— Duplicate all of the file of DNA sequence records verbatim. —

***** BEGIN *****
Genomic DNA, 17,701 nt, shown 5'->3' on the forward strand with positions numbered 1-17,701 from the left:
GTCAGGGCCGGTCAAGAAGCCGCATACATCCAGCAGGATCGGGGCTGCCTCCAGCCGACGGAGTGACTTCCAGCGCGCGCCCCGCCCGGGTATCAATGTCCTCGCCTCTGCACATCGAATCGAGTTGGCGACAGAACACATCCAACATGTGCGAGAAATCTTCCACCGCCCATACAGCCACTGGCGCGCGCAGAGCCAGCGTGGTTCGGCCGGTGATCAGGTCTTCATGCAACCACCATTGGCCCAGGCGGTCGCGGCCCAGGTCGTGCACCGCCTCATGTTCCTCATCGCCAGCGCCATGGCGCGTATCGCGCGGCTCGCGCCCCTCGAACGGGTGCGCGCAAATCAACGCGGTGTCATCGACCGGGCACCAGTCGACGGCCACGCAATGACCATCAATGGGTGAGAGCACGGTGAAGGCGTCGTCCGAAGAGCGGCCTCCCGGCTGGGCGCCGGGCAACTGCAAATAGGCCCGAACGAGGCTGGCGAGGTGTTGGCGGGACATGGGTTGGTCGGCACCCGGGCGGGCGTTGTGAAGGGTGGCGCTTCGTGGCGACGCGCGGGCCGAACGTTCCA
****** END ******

Genomic DNA, 17,701 nt, shown 5'->3' on the forward strand with positions numbered 1-17,701 from the left:
GTCAGGGCCGGTCAAGAAGCCGCATACATCCAGCAGGATCGGGGCTGCCTCCAGCCGACGGAGTGACTTCCAGCGCGCGCCCCGCCCGGGTATCAATGTCCTCGCCTCTGCACATCGAATCGAGTTGGCGACAGAACACATCCAACATGTGCGAGAAATCTTCCACCGCCCATACAGCCACTGGCGCGCGCAGAGCCAGCGTGGTTCGGCCGGTGATCAGGTCTTCATGCAACCACCATTGGCCCAGGCGGTCGCGGCCCAGGTCGTGCACCGCCTCATGTTCCTCATCGCCAGCGCCATGGCGCGTATCGCGCGGCTCGCGCCCCTCGAACGGGTGCGCGCAAATCAACGCGGTGTCATCGACCGGGCACCAGTCGACGGCCACGCAATGACCATCAATGGGTGAGAGCACGGTGAAGGCGTCGTCCGAAGAGCGGCCTCCCGGCTGGGCGCCGGGCAACTGCAAATAGGCCCGAACGAGGCTGGCGAGGTGTTGGCGGGACATGGGTTGGTCGGCACCCGGGCGGGCGTTGTGAAGGGTGGCGCTTCGTGGCGACGCGCGGGCCGAACGTTCCA